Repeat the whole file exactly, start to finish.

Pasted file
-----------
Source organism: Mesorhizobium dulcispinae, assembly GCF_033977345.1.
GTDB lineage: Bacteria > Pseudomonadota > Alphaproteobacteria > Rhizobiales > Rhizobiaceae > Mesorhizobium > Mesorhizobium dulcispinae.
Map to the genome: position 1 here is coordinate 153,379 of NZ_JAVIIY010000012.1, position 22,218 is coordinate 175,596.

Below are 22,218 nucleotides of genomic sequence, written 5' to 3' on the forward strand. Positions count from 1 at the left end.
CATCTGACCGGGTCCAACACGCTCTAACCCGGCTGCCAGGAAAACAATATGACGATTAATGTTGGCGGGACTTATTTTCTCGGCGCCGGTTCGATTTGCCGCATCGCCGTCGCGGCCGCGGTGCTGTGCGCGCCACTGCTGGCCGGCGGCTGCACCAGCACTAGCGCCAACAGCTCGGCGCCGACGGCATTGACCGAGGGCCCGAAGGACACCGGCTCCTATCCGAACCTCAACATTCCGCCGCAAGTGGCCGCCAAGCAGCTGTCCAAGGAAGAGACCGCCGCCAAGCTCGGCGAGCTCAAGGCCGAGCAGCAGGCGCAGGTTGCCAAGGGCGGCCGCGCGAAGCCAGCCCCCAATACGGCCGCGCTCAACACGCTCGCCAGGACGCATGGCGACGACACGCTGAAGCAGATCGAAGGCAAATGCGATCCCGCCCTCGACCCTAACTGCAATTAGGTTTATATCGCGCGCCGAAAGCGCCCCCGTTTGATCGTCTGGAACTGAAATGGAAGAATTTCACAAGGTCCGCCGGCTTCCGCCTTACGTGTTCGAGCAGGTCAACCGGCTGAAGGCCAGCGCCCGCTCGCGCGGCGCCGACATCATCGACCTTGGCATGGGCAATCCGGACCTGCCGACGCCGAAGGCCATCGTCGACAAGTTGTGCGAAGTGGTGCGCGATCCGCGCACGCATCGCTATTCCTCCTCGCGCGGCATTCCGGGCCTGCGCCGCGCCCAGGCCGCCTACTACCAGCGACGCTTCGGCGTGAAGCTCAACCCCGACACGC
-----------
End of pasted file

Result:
Source organism: Mesorhizobium dulcispinae, assembly GCF_033977345.1.
GTDB lineage: Bacteria > Pseudomonadota > Alphaproteobacteria > Rhizobiales > Rhizobiaceae > Mesorhizobium > Mesorhizobium dulcispinae.
Map to the genome: position 1 here is coordinate 153,379 of NZ_JAVIIY010000012.1, position 22,218 is coordinate 175,596.

Below are 22,218 nucleotides of genomic sequence, written 5' to 3' on the forward strand. Positions count from 1 at the left end.
CATCTGACCGGGTCCAACACGCTCTAACCCGGCTGCCAGGAAAACAATATGACGATTAATGTTGGCGGGACTTATTTTCTCGGCGCCGGTTCGATTTGCCGCATCGCCGTCGCGGCCGCGGTGCTGTGCGCGCCACTGCTGGCCGGCGGCTGCACCAGCACTAGCGCCAACAGCTCGGCGCCGACGGCATTGACCGAGGGCCCGAAGGACACCGGCTCCTATCCGAACCTCAACATTCCGCCGCAAGTGGCCGCCAAGCAGCTGTCCAAGGAAGAGACCGCCGCCAAGCTCGGCGAGCTCAAGGCCGAGCAGCAGGCGCAGGTTGCCAAGGGCGGCCGCGCGAAGCCAGCCCCCAATACGGCCGCGCTCAACACGCTCGCCAGGACGCATGGCGACGACACGCTGAAGCAGATCGAAGGCAAATGCGATCCCGCCCTCGACCCTAACTGCAATTAGGTTTATATCGCGCGCCGAAAGCGCCCCCGTTTGATCGTCTGGAACTGAAATGGAAGAATTTCACAAGGTCCGCCGGCTTCCGCCTTACGTGTTCGAGCAGGTCAACCGGCTGAAGGCCAGCGCCCGCTCGCGCGGCGCCGACATCATCGACCTTGGCATGGGCAATCCGGACCTGCCGACGCCGAAGGCCATCGTCGACAAGTTGTGCGAAGTGGTGCGCGATCCGCGCACGCATCGCTATTCCTCCTCGCGCGGCATTCCGGGCCTGCGCCGCGCCCAGGCCGCCTACTACCAGCGACGCTTCGGCGTGAAGCTCAACCCCGACACGC